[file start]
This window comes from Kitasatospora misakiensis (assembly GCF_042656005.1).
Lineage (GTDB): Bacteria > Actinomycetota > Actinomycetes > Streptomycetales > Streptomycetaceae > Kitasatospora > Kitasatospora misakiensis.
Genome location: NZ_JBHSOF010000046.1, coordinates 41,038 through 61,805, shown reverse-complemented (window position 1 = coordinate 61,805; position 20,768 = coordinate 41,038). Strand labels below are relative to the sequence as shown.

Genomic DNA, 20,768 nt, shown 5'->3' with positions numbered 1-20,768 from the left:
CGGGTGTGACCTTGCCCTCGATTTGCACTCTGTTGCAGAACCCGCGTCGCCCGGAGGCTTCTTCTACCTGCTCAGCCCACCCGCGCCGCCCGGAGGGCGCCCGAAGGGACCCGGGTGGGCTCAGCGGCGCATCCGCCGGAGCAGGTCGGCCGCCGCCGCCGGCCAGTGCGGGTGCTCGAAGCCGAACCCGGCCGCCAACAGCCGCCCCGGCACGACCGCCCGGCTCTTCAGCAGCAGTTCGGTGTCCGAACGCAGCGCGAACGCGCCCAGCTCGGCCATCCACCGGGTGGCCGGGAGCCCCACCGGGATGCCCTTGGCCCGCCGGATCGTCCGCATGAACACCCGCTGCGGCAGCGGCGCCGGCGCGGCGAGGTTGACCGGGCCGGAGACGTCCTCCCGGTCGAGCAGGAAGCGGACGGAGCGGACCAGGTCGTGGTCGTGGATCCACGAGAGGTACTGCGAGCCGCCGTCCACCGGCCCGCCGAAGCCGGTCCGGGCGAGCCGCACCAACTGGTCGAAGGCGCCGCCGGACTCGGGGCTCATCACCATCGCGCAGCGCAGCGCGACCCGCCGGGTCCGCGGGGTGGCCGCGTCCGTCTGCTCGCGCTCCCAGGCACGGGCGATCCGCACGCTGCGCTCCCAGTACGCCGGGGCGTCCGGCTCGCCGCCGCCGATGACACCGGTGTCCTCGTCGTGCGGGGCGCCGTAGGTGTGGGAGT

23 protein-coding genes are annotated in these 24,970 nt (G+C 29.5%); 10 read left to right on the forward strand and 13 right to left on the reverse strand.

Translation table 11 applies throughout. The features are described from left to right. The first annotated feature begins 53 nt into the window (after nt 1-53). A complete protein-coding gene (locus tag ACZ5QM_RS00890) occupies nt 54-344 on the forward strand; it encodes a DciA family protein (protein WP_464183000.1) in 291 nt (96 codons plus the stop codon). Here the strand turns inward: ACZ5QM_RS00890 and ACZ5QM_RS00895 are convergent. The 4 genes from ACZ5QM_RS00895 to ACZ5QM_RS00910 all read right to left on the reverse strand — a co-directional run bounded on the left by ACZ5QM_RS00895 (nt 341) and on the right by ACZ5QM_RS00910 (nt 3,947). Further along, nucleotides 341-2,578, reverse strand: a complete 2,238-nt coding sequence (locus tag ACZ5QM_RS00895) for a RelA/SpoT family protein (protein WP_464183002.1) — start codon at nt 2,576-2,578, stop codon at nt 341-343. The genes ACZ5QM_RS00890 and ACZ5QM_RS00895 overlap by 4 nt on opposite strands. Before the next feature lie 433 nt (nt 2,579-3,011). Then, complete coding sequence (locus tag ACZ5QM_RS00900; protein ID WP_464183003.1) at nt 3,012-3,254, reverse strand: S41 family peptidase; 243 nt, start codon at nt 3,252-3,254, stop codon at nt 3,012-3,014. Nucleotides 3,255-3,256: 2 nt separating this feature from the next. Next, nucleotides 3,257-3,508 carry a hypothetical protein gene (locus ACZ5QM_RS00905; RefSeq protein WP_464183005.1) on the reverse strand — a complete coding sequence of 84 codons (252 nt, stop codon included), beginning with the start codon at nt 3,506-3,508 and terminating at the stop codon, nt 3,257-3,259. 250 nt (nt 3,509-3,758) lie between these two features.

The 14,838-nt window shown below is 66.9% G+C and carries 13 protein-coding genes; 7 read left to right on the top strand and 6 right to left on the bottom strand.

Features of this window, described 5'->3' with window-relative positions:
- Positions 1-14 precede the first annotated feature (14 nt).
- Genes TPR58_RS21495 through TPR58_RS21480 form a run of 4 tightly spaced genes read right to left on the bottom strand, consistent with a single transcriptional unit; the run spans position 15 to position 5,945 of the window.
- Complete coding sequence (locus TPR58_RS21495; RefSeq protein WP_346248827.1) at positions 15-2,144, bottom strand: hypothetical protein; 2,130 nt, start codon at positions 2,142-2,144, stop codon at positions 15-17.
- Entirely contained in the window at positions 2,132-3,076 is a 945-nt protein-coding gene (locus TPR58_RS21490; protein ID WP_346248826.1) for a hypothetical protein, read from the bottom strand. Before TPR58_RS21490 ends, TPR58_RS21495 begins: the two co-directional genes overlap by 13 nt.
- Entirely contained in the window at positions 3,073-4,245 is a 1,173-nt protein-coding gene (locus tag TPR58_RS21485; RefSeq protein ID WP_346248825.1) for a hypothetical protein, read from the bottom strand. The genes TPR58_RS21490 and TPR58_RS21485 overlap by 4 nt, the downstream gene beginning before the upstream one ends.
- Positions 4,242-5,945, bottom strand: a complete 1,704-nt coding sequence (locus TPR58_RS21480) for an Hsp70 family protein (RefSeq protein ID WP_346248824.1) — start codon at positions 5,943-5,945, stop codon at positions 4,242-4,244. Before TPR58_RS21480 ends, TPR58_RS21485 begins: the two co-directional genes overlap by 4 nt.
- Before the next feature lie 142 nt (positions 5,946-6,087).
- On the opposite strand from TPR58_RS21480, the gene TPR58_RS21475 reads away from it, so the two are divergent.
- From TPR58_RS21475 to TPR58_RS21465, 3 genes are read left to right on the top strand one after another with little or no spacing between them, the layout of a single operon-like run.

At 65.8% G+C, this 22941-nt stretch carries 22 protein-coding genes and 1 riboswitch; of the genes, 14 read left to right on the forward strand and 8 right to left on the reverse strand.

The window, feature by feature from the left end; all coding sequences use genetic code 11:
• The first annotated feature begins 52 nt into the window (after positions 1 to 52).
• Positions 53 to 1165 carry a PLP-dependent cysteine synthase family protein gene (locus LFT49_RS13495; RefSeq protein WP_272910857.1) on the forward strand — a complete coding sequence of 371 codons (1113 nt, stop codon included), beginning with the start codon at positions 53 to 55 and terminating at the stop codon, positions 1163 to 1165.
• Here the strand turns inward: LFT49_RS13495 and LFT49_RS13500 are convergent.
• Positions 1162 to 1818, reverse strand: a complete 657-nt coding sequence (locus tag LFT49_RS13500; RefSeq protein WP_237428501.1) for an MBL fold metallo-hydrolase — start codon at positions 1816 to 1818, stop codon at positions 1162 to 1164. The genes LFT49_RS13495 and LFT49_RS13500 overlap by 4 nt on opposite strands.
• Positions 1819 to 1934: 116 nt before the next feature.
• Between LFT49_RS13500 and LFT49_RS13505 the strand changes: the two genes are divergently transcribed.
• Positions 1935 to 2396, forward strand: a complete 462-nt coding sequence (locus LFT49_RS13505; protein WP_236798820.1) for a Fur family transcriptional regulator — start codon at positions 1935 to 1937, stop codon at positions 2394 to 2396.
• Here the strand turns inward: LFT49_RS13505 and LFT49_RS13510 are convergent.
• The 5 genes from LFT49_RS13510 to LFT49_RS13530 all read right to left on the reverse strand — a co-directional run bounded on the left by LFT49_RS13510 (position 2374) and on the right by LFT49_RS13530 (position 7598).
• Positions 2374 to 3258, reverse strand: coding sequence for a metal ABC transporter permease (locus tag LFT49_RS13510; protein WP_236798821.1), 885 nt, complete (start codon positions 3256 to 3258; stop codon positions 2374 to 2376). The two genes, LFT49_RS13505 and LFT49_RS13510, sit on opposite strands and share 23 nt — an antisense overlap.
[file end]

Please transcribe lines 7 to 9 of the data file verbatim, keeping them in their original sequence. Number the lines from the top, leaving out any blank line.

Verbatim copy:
Translation table 11 applies throughout. The features are described from left to right. The first annotated feature begins 53 nt into the window (after nt 1-53). A complete protein-coding gene (locus tag ACZ5QM_RS00890) occupies nt 54-344 on the forward strand; it encodes a DciA family protein (protein WP_464183000.1) in 291 nt (96 codons plus the stop codon). Here the strand turns inward: ACZ5QM_RS00890 and ACZ5QM_RS00895 are convergent. The 4 genes from ACZ5QM_RS00895 to ACZ5QM_RS00910 all read right to left on the reverse strand — a co-directional run bounded on the left by ACZ5QM_RS00895 (nt 341) and on the right by ACZ5QM_RS00910 (nt 3,947). Further along, nucleotides 341-2,578, reverse strand: a complete 2,238-nt coding sequence (locus tag ACZ5QM_RS00895) for a RelA/SpoT family protein (protein WP_464183002.1) — start codon at nt 2,576-2,578, stop codon at nt 341-343. The genes ACZ5QM_RS00890 and ACZ5QM_RS00895 overlap by 4 nt on opposite strands. Before the next feature lie 433 nt (nt 2,579-3,011). Then, complete coding sequence (locus tag ACZ5QM_RS00900; protein ID WP_464183003.1) at nt 3,012-3,254, reverse strand: S41 family peptidase; 243 nt, start codon at nt 3,252-3,254, stop codon at nt 3,012-3,014. Nucleotides 3,255-3,256: 2 nt separating this feature from the next. Next, nucleotides 3,257-3,508 carry a hypothetical protein gene (locus ACZ5QM_RS00905; RefSeq protein WP_464183005.1) on the reverse strand — a complete coding sequence of 84 codons (252 nt, stop codon included), beginning with the start codon at nt 3,506-3,508 and terminating at the stop codon, nt 3,257-3,259. 250 nt (nt 3,509-3,758) lie between these two features.

The 14,838-nt window shown below is 66.9% G+C and carries 13 protein-coding genes; 7 read left to right on the top strand and 6 right to left on the bottom strand.

Features of this window, described 5'->3' with window-relative positions: